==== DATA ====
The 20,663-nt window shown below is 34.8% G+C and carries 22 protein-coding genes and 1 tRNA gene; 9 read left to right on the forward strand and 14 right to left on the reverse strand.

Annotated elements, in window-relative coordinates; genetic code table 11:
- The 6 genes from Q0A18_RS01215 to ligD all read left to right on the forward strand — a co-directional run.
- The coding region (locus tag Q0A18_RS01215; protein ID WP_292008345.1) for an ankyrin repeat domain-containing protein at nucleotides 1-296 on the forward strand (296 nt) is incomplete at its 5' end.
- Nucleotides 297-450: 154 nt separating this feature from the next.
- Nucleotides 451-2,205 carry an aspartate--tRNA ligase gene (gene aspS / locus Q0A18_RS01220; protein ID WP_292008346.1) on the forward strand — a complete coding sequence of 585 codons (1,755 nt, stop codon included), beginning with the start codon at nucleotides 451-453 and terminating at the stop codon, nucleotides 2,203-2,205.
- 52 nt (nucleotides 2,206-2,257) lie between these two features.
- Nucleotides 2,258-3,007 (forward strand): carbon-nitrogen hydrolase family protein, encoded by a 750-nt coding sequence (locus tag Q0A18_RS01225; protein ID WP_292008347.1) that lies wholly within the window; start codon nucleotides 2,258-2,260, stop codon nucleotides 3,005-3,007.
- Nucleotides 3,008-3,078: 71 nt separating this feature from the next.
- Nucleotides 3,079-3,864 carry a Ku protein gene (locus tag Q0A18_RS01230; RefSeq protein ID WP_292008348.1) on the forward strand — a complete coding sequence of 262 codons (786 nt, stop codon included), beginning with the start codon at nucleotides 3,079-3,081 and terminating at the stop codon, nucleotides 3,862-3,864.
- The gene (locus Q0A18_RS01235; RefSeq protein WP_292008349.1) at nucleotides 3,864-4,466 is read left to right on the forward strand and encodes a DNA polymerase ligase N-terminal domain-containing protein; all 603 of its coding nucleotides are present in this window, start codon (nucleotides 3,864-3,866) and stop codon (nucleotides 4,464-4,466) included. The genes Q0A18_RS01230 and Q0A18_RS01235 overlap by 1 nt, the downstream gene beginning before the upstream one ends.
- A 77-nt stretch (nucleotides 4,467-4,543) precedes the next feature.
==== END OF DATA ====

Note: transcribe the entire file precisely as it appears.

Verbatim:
The 20,663-nt window shown below is 34.8% G+C and carries 22 protein-coding genes and 1 tRNA gene; 9 read left to right on the forward strand and 14 right to left on the reverse strand.

Annotated elements, in window-relative coordinates; genetic code table 11:
- The 6 genes from Q0A18_RS01215 to ligD all read left to right on the forward strand — a co-directional run.
- The coding region (locus tag Q0A18_RS01215; protein ID WP_292008345.1) for an ankyrin repeat domain-containing protein at nucleotides 1-296 on the forward strand (296 nt) is incomplete at its 5' end.
- Nucleotides 297-450: 154 nt separating this feature from the next.
- Nucleotides 451-2,205 carry an aspartate--tRNA ligase gene (gene aspS / locus Q0A18_RS01220; protein ID WP_292008346.1) on the forward strand — a complete coding sequence of 585 codons (1,755 nt, stop codon included), beginning with the start codon at nucleotides 451-453 and terminating at the stop codon, nucleotides 2,203-2,205.
- 52 nt (nucleotides 2,206-2,257) lie between these two features.
- Nucleotides 2,258-3,007 (forward strand): carbon-nitrogen hydrolase family protein, encoded by a 750-nt coding sequence (locus tag Q0A18_RS01225; protein ID WP_292008347.1) that lies wholly within the window; start codon nucleotides 2,258-2,260, stop codon nucleotides 3,005-3,007.
- Nucleotides 3,008-3,078: 71 nt separating this feature from the next.
- Nucleotides 3,079-3,864 carry a Ku protein gene (locus tag Q0A18_RS01230; RefSeq protein ID WP_292008348.1) on the forward strand — a complete coding sequence of 262 codons (786 nt, stop codon included), beginning with the start codon at nucleotides 3,079-3,081 and terminating at the stop codon, nucleotides 3,862-3,864.
- The gene (locus Q0A18_RS01235; RefSeq protein WP_292008349.1) at nucleotides 3,864-4,466 is read left to right on the forward strand and encodes a DNA polymerase ligase N-terminal domain-containing protein; all 603 of its coding nucleotides are present in this window, start codon (nucleotides 3,864-3,866) and stop codon (nucleotides 4,464-4,466) included. The genes Q0A18_RS01230 and Q0A18_RS01235 overlap by 1 nt, the downstream gene beginning before the upstream one ends.
- A 77-nt stretch (nucleotides 4,467-4,543) precedes the next feature.